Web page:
Majority of BAME people have faced racism in LGBT community, new report reveals

Over half of BAME LGBT people say they’ve faced discrimination or poor treatment from the wider LGBT community, a new Stonewall report has revealed.

The situation is particularly acute for black LGBT people: three in five (61 per cent) have experienced discrimination from other LGBT people, according to the study.

Racist language and behaviour, such as ‘No blacks, no Asians’ on dating apps leaves BAME LGBT people feeling shut out and isolated, the report says.



The research, based on YouGov polling of over 5,000 LGBT people, exposes the extent to which BAME LGBT people face discrimination based on both their sexual orientation and/or gender identity, and their race; also known as ‘double discrimination’.

“Walking into gay bars and drag queens are making jokes directed at me because I’m black on more than one occasion is pretty unwelcoming. Then shrugging it off by saying ‘I’m not racist, I have a colour TV”, said Kasim, a 25-year-old from the South East.

21-year-old Asha from the North West responded to the survey and said: “Remember that it’s not just white cis abled people who are LGBT+. I am an Arab, ex Muslim, autistic, mentally ill, poor brown girl who is also bi. No LGBT+ supports me or accommodates, I am invisible to you.”

While 28-year-old Lara, also from the North West, said: “Last year at Pride some guy bumped into me by accident and when he realised I was black he said “ew” and wiped his arm off in front of me. I don’t go out as often anymore because of this.”


(Facebook/uk black pride)

The report, which is based on the LGBT experience at home and within communities, also found that more than one in ten LGBT people (11 per cent) have faced domestic abuse from a partner in the last year. A number which increases to 17 per cent of black, Asian and minority ethnic LGBT people.

The report makes several recommendations, such as ensuring more diversity in decision-making structures, commissioning anti-discrimination training, building links and partnership work with BAME and disability groups, as well as listening to and giving a platform to others.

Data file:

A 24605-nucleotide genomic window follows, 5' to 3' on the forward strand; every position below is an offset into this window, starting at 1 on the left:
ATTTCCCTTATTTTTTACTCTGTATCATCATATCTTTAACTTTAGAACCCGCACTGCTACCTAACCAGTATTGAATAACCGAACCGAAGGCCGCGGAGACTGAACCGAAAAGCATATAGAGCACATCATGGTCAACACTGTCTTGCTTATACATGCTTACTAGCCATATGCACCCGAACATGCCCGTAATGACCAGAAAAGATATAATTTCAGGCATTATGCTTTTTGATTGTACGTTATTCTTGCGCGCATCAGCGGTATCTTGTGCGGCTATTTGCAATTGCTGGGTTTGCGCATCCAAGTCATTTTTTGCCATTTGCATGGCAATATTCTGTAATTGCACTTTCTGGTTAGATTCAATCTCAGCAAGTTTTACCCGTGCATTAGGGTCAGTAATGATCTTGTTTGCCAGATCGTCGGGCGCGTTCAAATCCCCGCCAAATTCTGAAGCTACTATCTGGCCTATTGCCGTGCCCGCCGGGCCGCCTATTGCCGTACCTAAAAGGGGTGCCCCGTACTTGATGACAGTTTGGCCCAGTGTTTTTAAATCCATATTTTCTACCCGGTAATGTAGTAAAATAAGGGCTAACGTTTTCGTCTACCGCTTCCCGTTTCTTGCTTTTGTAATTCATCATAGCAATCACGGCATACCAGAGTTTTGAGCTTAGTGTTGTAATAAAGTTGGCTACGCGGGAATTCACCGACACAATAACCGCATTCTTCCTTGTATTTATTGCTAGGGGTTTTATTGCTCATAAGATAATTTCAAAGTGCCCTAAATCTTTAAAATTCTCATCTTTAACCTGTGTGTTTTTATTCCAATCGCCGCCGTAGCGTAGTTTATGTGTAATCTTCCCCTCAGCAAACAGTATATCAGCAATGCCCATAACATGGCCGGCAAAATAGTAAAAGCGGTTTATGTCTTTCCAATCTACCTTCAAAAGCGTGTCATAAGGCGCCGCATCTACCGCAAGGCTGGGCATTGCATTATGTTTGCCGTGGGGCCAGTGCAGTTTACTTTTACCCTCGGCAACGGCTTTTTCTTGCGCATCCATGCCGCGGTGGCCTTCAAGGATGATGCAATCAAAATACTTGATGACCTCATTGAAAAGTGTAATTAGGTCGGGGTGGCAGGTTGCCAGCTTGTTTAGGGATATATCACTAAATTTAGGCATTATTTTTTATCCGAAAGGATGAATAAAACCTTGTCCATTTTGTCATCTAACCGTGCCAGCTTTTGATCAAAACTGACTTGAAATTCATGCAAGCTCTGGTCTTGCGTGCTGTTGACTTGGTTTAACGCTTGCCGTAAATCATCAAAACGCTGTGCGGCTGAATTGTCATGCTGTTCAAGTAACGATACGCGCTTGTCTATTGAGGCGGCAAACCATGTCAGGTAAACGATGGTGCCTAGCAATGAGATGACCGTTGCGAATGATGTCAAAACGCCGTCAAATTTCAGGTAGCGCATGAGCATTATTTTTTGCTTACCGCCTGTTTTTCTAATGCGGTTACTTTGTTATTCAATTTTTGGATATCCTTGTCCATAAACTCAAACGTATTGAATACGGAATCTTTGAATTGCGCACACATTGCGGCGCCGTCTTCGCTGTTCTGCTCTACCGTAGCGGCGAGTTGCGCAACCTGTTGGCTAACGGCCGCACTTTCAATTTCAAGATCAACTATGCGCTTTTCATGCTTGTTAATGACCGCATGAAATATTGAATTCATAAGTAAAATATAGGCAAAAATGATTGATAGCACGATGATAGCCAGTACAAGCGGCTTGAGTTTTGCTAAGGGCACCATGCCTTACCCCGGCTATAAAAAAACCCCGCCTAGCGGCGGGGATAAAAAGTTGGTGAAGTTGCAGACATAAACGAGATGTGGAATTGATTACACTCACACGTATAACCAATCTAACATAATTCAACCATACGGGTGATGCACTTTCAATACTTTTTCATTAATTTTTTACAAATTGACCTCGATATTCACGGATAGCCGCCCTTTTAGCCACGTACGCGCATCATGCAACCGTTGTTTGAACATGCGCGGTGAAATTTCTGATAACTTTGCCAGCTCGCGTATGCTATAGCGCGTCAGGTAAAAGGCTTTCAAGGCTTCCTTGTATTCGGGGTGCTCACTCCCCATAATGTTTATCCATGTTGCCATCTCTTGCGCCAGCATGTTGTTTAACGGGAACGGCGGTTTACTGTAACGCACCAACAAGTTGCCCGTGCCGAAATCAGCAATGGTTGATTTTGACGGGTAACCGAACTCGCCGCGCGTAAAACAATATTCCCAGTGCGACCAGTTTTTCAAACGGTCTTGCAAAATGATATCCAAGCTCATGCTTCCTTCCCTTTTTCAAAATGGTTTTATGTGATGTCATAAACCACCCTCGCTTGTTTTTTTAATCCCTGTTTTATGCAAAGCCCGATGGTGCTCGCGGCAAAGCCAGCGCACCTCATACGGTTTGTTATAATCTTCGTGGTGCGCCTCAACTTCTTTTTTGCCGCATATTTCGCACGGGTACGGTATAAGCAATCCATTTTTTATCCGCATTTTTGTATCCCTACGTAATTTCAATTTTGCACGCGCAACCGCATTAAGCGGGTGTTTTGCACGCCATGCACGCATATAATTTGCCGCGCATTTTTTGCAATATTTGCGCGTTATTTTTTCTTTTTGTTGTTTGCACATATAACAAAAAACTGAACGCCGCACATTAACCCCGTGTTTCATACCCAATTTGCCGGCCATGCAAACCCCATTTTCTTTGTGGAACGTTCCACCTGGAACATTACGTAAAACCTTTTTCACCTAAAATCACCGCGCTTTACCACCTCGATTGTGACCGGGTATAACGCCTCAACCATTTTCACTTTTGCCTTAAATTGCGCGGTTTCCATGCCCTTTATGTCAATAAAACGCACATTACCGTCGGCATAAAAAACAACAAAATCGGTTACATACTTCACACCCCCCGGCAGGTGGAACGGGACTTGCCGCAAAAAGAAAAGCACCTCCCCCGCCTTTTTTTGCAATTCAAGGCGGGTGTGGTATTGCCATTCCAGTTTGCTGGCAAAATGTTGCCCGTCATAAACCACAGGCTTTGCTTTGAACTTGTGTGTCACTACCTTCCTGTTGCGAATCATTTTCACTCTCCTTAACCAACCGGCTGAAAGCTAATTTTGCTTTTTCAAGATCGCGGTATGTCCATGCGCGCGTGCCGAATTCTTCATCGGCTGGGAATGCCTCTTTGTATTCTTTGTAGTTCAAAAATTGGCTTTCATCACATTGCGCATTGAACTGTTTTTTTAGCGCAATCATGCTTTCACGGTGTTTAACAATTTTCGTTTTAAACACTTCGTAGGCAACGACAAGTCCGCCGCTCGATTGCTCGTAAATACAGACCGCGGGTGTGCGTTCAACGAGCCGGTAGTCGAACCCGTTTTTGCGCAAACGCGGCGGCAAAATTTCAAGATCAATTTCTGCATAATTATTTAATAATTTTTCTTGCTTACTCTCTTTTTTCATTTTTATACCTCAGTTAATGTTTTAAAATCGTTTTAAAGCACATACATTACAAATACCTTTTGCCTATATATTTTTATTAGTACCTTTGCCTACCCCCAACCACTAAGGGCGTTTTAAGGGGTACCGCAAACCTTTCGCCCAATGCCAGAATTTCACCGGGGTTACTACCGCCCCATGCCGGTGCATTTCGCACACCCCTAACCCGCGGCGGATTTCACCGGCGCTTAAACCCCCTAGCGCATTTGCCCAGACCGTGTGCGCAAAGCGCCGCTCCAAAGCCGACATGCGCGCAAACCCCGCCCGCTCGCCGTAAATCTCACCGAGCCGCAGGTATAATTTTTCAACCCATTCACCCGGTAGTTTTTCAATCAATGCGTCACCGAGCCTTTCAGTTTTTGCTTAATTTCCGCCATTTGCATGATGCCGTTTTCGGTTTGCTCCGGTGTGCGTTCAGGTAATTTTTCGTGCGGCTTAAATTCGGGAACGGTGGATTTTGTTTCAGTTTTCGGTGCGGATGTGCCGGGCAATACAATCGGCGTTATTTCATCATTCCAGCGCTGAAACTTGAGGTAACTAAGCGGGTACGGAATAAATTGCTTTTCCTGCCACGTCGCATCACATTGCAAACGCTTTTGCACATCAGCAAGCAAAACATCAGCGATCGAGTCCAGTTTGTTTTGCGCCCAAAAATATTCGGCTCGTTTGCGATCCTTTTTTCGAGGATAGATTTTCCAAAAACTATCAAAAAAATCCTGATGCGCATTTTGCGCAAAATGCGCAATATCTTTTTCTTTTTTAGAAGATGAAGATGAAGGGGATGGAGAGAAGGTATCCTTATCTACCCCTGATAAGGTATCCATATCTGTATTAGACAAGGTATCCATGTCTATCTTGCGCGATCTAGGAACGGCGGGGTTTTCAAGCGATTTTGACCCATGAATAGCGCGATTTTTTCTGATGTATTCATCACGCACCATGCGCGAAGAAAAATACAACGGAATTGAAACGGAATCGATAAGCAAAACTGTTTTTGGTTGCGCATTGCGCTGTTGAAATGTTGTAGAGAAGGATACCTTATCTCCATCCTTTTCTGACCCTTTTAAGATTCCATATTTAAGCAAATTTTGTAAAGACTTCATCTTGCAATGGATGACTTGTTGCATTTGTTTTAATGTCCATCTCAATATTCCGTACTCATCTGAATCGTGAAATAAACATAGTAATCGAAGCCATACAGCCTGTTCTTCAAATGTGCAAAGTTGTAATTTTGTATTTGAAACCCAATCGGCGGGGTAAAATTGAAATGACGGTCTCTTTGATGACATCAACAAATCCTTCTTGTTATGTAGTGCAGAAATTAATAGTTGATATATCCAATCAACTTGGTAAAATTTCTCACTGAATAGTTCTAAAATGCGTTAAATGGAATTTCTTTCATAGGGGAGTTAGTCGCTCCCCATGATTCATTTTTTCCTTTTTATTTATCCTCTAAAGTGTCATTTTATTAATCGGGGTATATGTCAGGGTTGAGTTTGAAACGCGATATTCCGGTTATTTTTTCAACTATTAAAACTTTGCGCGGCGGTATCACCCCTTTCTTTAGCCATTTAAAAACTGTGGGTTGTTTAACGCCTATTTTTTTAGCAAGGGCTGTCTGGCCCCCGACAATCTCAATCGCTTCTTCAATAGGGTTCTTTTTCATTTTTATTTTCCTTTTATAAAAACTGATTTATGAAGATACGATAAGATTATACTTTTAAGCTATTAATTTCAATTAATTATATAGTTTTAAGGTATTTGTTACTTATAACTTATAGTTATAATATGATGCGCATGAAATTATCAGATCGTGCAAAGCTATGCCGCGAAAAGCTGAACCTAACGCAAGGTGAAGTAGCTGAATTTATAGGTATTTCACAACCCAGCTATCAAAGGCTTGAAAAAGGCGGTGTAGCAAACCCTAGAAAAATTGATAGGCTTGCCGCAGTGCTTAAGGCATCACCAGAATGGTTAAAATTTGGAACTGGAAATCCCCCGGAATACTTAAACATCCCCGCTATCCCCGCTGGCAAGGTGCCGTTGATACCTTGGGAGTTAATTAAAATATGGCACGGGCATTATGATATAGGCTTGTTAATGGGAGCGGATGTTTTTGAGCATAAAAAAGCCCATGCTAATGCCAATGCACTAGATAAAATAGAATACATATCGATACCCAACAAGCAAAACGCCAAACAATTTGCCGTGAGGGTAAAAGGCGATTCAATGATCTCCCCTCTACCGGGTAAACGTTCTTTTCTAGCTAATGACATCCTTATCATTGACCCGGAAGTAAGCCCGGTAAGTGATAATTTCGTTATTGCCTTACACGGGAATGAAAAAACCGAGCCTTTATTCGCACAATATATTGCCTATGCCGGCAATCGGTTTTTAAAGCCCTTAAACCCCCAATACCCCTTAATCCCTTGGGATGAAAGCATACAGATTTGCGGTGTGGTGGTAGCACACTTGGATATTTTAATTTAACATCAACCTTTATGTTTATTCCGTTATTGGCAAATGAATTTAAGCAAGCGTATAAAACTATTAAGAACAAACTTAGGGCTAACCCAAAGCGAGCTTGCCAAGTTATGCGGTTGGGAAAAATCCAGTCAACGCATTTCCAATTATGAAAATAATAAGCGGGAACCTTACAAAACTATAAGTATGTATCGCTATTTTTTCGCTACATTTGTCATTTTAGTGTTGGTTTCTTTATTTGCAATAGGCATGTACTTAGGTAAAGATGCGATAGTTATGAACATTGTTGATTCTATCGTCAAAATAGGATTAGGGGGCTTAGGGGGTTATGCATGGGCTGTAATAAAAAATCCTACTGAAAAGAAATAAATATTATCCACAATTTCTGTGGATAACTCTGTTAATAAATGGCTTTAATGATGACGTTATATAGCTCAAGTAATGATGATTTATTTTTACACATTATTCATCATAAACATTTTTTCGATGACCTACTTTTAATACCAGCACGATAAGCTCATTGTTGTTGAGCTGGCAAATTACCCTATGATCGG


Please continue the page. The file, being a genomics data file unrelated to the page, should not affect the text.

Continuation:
Ruth Hunt, Chief Executive, Stonewall UK, said: ‘This research gives a worrying insight into just how serious a problem prejudice is within our community, and we need to talk about it. Users of dating apps will be familiar with phrases like ‘No blacks, no Asians’ and ‘No chocolate, no curry, no rice, no spice’ becoming the modern-day versions of ‘No blacks, no dogs, no Gypsies’.

“Both online and in their daily lives, LGBT people of colour are excluded and face stereotyping from their white peers.  This leaves BAME LGBT people feeling unwelcome within the wider community,” Hunt added.

The research also found that trans people, LGBT disabled people, and those of faith were at significant risk of exclusion from other LGBT people. More than a third of trans people (36 per cent), one in four (26 per cent) LGBT disabled people whose activities are limited a lot, and one in five LGBT people of non-Christian faith (21 per cent) say they’ve experienced discrimination from within the community.  

The report also found that almost one in five LGBT people (18 per cent) have experienced homelessness at some point in their lives.